Customer Reviews for

The Teahouse Fire

Average Rating 4.5
( 16 )
Rating Distribution

5 Star

(9)

4 Star

(4)

3 Star

(2)

2 Star

(1)

1 Star

(0)

Your Rating:

Your Name: Create a Pen Name or

Barnes & Noble.com Review Rules

Our reader reviews allow you to share your comments on titles you liked, or didn't, with others. By submitting an online review, you are representing to Barnes & Noble.com that all information contained in your review is original and accurate in all respects, and that the submission of such content by you and the posting of such content by Barnes & Noble.com does not and will not violate the rights of any third party. Please follow the rules below to help ensure that your review can be posted.

Reviews by Our Customers Under the Age of 13

We highly value and respect everyone's opinion concerning the titles we offer. However, we cannot allow persons under the age of 13 to have accounts at BN.com or to post customer reviews. Please see our Terms of Use for more details.

What to exclude from your review:

Please do not write about reviews, commentary, or information posted on the product page. If you see any errors in the information on the product page, please send us an email.

Reviews should not contain any of the following:

  • - HTML tags, profanity, obscenities, vulgarities, or comments that defame anyone
  • - Time-sensitive information such as tour dates, signings, lectures, etc.
  • - Single-word reviews. Other people will read your review to discover why you liked or didn't like the title. Be descriptive.
  • - Comments focusing on the author or that may ruin the ending for others
  • - Phone numbers, addresses, URLs
  • - Pricing and availability information or alternative ordering information
  • - Advertisements or commercial solicitation

Reminder:

  • - By submitting a review, you grant to Barnes & Noble.com and its sublicensees the royalty-free, perpetual, irrevocable right and license to use the review in accordance with the Barnes & Noble.com Terms of Use.
  • - Barnes & Noble.com reserves the right not to post any review -- particularly those that do not follow the terms and conditions of these Rules. Barnes & Noble.com also reserves the right to remove any review at any time without notice.
  • - See Terms of Use for other conditions and disclaimers.
Search for Products You'd Like to Recommend

Recommend other products that relate to your review. Just search for them below and share!

Create a Pen Name

Your Pen Name is your unique identity on BN.com. It will appear on the reviews you write and other website activities. Your Pen Name cannot be edited, changed or deleted once submitted.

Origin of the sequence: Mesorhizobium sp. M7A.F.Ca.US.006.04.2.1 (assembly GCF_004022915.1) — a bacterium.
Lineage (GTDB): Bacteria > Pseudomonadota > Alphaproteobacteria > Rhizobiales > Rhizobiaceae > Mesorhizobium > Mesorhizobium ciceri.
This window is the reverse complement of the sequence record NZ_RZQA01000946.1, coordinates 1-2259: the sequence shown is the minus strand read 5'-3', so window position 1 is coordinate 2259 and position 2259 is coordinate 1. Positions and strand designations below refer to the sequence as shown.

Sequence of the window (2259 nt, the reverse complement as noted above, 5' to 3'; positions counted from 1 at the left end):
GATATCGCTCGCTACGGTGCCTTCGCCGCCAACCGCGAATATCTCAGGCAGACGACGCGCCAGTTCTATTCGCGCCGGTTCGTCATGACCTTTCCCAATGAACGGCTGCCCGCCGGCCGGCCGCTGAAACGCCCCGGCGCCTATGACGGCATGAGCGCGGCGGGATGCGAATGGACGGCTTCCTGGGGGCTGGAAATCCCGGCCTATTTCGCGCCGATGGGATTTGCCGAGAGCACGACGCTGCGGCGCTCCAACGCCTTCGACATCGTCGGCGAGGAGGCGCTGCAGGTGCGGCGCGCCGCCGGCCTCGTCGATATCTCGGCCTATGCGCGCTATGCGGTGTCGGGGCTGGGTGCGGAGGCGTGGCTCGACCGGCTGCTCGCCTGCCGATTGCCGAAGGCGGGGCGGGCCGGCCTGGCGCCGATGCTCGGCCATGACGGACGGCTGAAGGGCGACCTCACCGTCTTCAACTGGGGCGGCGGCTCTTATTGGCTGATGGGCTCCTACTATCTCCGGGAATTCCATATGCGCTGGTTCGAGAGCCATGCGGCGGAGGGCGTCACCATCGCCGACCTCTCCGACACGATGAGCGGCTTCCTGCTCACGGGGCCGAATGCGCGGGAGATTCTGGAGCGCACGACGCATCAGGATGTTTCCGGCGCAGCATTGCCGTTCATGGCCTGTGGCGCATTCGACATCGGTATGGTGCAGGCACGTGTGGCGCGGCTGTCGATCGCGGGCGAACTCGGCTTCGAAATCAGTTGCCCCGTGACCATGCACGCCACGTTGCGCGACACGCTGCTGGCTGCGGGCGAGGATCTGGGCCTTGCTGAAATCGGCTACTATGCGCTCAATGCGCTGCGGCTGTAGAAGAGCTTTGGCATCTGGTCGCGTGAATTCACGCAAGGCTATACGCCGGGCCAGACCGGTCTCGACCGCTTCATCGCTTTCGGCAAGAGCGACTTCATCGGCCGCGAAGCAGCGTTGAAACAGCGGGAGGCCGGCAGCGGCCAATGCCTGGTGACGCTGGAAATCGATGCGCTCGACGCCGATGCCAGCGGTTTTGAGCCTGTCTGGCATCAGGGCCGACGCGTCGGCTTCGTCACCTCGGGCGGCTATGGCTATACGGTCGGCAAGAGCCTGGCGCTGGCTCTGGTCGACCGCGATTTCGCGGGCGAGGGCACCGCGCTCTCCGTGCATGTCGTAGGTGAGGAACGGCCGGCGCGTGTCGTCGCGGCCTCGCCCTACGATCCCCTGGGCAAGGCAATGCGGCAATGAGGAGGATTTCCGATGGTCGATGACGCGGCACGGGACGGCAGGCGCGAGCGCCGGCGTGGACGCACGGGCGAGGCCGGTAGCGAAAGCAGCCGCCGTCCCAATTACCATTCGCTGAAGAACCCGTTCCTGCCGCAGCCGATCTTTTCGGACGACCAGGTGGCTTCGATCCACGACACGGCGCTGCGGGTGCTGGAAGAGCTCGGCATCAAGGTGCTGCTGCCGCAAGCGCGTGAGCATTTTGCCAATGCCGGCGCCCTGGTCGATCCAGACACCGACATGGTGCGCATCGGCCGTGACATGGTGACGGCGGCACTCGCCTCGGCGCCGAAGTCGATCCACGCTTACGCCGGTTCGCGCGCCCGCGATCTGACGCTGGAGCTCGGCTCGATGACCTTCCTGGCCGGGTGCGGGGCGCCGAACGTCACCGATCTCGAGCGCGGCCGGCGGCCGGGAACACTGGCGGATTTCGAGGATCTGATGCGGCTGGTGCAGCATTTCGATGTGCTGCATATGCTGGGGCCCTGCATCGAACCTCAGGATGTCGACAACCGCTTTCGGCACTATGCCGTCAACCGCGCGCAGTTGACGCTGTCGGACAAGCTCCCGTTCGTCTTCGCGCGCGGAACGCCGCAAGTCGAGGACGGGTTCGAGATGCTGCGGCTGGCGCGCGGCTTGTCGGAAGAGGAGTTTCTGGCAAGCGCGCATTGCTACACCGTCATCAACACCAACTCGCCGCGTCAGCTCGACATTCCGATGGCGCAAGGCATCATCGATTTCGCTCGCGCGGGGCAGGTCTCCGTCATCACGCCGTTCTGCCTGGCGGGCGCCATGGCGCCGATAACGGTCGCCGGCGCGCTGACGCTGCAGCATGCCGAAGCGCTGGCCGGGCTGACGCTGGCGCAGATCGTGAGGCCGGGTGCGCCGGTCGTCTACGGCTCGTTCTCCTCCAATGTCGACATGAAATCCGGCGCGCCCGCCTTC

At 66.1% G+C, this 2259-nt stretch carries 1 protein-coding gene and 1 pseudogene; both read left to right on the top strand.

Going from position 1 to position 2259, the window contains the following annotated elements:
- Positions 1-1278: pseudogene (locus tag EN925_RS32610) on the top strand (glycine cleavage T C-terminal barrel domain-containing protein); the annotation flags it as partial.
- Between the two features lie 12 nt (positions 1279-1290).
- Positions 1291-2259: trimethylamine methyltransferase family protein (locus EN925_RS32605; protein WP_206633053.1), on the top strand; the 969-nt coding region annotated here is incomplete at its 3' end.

Your Pen Name can be any combination of alphanumeric characters (plus - and _), and must be at least two characters long.

Continue Anonymously
Sort by: Showing 1 – 17 of 16 Customer Reviews
Page 1 of 1
  • Posted December 9, 2008

    more from this reviewer

    insightful historical tale

    Now an elderly woman, Aurelia Bernard looks back on her life starting with the pivotal event in 1865 New York when her mother is dying and her missionary Uncle Charles takes his nine years old niece with him to Japan to do the Lord¿s work. Less than a year later in Kyoto, he is dead and Aurelia is taken in as a servant to the Shin family by their teenage daughter Yukako. The patriarch head of the Shin brood, dubbed ¿Mountain¿ by Aurelia who the locals call Urako, is a grandmaster teacher of the tea ceremony temae. However, the western invasion with its technology has made tradition look ancient so unless experts like the Mountain make a paradigm switch to adapt to the invasion, they will become like the dinosaur. As it is, the Meiji government has withdrawn its subsidies to the arts like the temae ceremonial rite. Mountain worries that his legacy will not survive his offspring Yukako and there is little he can do even as he is humiliated watching his mother and his spouse sell valuables at horrendous deflationary prices to pawn dealers. Worse Yukako rejects tradition as she easily adapts to the economic opportunities the west has brought to Japan. --- THE TEAHOUSE FIRE is an insightful historical tale that provides the audience with a vivid look at mid nineteenth century Japan during a period of incredible change. The key players surprisingly are the father and daughter as Mountain sees his reason for living dying while Yukako hugs the new economy. Surprisingly Aurelia is more symbolic as a stranded westerner. The amount of information slows the plot somewhat, but armchair traveling fans will appreciate this trip to Japan where tradition is losing the battle to outside influences. --- Harriet Klausner